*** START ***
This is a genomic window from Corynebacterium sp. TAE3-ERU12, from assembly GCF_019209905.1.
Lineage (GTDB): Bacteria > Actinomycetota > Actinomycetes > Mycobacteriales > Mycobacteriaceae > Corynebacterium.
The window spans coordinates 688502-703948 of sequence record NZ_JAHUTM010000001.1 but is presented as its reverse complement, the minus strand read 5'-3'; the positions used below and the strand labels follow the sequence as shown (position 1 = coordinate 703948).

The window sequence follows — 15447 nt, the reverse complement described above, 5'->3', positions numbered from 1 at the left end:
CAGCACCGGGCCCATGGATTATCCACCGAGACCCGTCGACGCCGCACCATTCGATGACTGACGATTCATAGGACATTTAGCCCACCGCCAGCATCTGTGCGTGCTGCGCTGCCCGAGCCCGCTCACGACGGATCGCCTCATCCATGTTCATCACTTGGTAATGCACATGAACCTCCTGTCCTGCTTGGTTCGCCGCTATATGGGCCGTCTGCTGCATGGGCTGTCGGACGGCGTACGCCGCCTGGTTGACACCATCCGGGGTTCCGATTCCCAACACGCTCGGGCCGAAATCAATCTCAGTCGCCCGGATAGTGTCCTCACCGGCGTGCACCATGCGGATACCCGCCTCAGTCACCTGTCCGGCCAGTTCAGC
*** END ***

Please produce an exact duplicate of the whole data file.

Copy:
This is a genomic window from Corynebacterium sp. TAE3-ERU12, from assembly GCF_019209905.1.
Lineage (GTDB): Bacteria > Actinomycetota > Actinomycetes > Mycobacteriales > Mycobacteriaceae > Corynebacterium.
The window spans coordinates 688502-703948 of sequence record NZ_JAHUTM010000001.1 but is presented as its reverse complement, the minus strand read 5'-3'; the positions used below and the strand labels follow the sequence as shown (position 1 = coordinate 703948).

The window sequence follows — 15447 nt, the reverse complement described above, 5'->3', positions numbered from 1 at the left end:
CAGCACCGGGCCCATGGATTATCCACCGAGACCCGTCGACGCCGCACCATTCGATGACTGACGATTCATAGGACATTTAGCCCACCGCCAGCATCTGTGCGTGCTGCGCTGCCCGAGCCCGCTCACGACGGATCGCCTCATCCATGTTCATCACTTGGTAATGCACATGAACCTCCTGTCCTGCTTGGTTCGCCGCTATATGGGCCGTCTGCTGCATGGGCTGTCGGACGGCGTACGCCGCCTGGTTGACACCATCCGGGGTTCCGATTCCCAACACGCTCGGGCCGAAATCAATCTCAGTCGCCCGGATAGTGTCCTCACCGGCGTGCACCATGCGGATACCCGCCTCAGTCACCTGTCCGGCCAGTTCAGC